At 6:15 pm we motored out of Masonboro Inlet into the ocean for another overnighter ¬†Overnighters can be as different as night and day ¬†We had a nice breeze and little waves on Thursday night which meant more sleep and a relaxing night of reading, listening to podcasts, light snacks, and star gazing while on watch. ¬†Saturday night was hard from the get go. ¬†The ocean swells were large and random which made for a rocky ride with 15 knots of wind steady. ¬†We only sailed the jib reefed. ¬†I kept thinking this was going to be the night I got sick. ¬†I’ve only been seasick three times in over 30 years of sailing. ¬†Before leaving Southport I had cooked chicken and noodles for supper with plans to reheat for supper. ¬†We ate it cold which really wasn’t too bad. ¬†I catnapped during my off watch, but it wasn’t restful with my body constantly moving. ¬†Moving around was an ordeal, and I found myself slammed against the boat quite often with the bruises today to prove it. ¬†Non-sailors think we are courageous and/or crazy. ¬†We think it’s just part of the sailing life and as in life, there’s the highs and lows. ¬†Without the mix, life would be mundane and we couldn’t truly appreciate the good times. ¬†So it is for the life of a sailor. ¬†Look at this man’s smile. ¬†Sailing energizes him in the way that nothing else does and that energizes me.





Finally Leaving-June 2, 2016

Leaving from Charleston Harbor Marina fuel dock early Thursday morning, June 2nd

Leaving from Charleston Harbor Marina fuel dock early Thursday morning, June 2nd

Our long awaited retirement sail trip got off to a rocky start. James had planned to retire the end of 2015, and then to our fortunate surprise Eastman offered an early retirement incentive package that included a years salary! The only downside was he couldn’t retire until March 1, 2016 which was a very slight change of plans as we had hoped to maybe leave early April. Since we had boat projects to complete, we decided to race one last time in Charleston Race Week with May 1 being our leave date which also corresponded with the end of our marina lease. After several trips to Charleston prepping Ragtime for our extended trip came¬†to a brutal halt when mast troubles were discovered the first day of the races. We feared a new mast was in order which sent us home quite distressed. fortunately it was our standing rigging which ended up being a much easier fix. Still we had lost ground time, because we had put the other projects on hold. It was not meant for us to leave the first of May. We extended our lease for a month and mentally prepared ourselves for another month wait.

You know how hindsight works and providence if you believe in it. May ended up being a tumultuous month for the Littles! We had to have our 15 year old redbone coonhound put to sleep on April 4th. On May the 4th we repeated the agonizing decision for our 21 year old cat. I had had many sleepless nights the past year wondering who was going to care for our aged pets when we left. The Littles’ pets kept the Rainbow Bridge busy. Jacob, our younger son, also lost his beloved little dog during this time. We were thankful to have been home to comfort Jake. Someone recently asked when was the last time I cried to which I responded, “The whole month of May!”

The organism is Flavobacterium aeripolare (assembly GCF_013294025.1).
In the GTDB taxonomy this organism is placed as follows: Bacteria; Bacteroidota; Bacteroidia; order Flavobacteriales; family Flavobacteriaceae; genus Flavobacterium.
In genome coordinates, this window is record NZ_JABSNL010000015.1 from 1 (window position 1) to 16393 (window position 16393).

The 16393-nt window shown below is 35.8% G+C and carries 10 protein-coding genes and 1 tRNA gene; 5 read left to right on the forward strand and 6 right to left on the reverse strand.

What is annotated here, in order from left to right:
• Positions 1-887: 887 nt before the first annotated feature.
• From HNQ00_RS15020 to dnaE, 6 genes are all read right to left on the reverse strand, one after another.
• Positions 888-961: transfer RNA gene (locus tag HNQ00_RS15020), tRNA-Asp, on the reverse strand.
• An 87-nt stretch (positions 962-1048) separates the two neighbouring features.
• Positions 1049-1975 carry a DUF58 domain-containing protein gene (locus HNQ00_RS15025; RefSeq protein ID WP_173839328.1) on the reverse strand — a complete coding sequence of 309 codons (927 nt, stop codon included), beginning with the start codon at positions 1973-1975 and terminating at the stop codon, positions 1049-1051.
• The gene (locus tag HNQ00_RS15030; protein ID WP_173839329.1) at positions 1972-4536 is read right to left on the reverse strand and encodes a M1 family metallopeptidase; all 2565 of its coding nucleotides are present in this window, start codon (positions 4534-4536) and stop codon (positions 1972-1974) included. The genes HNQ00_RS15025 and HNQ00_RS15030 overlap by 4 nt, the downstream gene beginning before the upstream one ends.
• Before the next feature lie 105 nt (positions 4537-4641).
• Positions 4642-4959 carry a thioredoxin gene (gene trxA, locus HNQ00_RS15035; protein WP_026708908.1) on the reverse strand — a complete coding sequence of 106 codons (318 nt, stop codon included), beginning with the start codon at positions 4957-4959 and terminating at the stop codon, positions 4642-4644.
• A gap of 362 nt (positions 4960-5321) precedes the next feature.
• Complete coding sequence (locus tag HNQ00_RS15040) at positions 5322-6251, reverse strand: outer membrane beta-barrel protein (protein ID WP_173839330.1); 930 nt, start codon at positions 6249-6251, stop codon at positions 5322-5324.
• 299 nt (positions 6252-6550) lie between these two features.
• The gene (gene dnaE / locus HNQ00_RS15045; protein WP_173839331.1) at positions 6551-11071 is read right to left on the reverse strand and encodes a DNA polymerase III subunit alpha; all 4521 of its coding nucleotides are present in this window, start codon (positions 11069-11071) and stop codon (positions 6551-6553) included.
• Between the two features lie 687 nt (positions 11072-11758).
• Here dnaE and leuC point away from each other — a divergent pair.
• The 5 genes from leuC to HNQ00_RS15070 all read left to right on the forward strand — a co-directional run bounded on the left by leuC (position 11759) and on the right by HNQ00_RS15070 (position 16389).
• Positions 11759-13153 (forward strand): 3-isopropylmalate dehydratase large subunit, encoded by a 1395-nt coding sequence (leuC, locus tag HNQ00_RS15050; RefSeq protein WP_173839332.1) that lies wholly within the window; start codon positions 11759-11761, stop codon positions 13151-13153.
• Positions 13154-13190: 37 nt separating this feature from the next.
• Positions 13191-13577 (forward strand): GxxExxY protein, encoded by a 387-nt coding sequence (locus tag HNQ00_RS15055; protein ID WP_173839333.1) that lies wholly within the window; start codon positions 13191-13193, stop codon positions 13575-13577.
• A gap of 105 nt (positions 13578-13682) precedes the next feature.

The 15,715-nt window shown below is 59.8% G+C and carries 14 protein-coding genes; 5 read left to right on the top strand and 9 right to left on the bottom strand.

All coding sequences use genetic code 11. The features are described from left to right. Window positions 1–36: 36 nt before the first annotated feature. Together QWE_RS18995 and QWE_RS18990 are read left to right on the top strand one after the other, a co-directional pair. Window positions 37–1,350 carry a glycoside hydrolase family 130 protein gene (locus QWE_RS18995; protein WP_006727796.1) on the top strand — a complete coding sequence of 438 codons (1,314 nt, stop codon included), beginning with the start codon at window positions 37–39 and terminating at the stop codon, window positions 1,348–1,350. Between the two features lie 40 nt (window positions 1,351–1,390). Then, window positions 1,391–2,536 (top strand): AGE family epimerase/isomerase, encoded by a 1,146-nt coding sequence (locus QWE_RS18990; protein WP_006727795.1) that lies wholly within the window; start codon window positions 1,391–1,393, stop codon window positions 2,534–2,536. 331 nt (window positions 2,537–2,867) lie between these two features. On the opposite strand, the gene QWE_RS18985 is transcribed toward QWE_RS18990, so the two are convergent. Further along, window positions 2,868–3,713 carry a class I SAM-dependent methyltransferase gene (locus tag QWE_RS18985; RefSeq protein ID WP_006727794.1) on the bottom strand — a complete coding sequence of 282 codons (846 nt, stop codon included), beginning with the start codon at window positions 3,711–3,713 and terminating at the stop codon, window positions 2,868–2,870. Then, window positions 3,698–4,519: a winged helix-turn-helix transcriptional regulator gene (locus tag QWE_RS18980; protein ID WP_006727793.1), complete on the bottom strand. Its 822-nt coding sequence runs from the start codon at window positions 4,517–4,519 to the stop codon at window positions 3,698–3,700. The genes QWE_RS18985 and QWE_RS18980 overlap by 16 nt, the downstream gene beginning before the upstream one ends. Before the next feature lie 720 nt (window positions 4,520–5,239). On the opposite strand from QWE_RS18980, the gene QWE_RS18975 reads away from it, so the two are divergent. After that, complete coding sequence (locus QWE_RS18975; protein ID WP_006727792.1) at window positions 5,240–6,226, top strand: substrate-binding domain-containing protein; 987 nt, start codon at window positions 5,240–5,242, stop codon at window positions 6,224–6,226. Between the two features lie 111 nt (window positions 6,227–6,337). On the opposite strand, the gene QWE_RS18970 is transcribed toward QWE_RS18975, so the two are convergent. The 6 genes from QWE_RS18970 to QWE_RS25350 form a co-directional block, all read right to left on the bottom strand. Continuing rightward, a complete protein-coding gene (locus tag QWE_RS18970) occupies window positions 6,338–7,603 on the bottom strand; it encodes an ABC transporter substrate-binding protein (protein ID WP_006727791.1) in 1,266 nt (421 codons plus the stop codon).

One of my dearest friends lost her father in May. I was eternally grateful to have been here for her. Another dear friend was buying a house which meant I was able to participate in the process with her. And I was able to celebrate my 60th birthday on May 6th with my closest friends.

The whole delay has been a growing experience for me as I have practiced living in the moment. It was a constant reminder that plans are just that-plans. Life on a sailboat is a phenomenal learning laboratory for Type A people like us. We need it!

Tuesday, May 31 was about new leave date. Month lease was up, weather looked good as Bonnie had moved inland and we were stocked and essential projects were done. Except the engine mount that was  to be delivered on Tuesday did not arrive until Wednesday. But the delay meant having some Charleston friends over for drinks and goodbyes and being a tad more rested for the overnighter.

I am writing this on my IPad sitting behind the wheel of Ragtime as autopilot steers with fine tuning of the sails by James. We are clipping along at about 6 knots. We should make Southport, NC by mid morning. We have a marina slip reserved for Friday with plans to visit with some friends from our sailing club back home. Did I say plans?

Southern Collegiate Offshore Regatta, Feb 13, 14, Charleston, SC

Participating Schools:  Coast Guard, Navy, Maine Maritime, Eckerd College, Michigan, Queens College (Canada), Cal Maritime, and the College of Charleston

Dear James,

I am writing to invite you and your J 40 to be a part of the Southern Collegiate Offshore Regatta (SCOR) that will be run by the Charleston Ocean Racing Association(CORA) and will be sailed on Feb 13th and 14th 2016 at the Carolina Yacht Club.   The regatta is sailed in borrowed offshore yachts where the owners participate. Recognizing the importance of exposing the next generation of sailors to offshore racing, the Charleston Ocean Racing Association (a 501(c)3 charitable organization and the South Atlantic Intercollegiate Sailing Association have joined forces to make the Southern Intercollegiate Offshore Regatta a major event. The goal is spreading the fun and team work of big boat racing to as many college sailors as possible. We can only do this with the help of boat owners like you. This is your chance to give back to the sport and help it grow.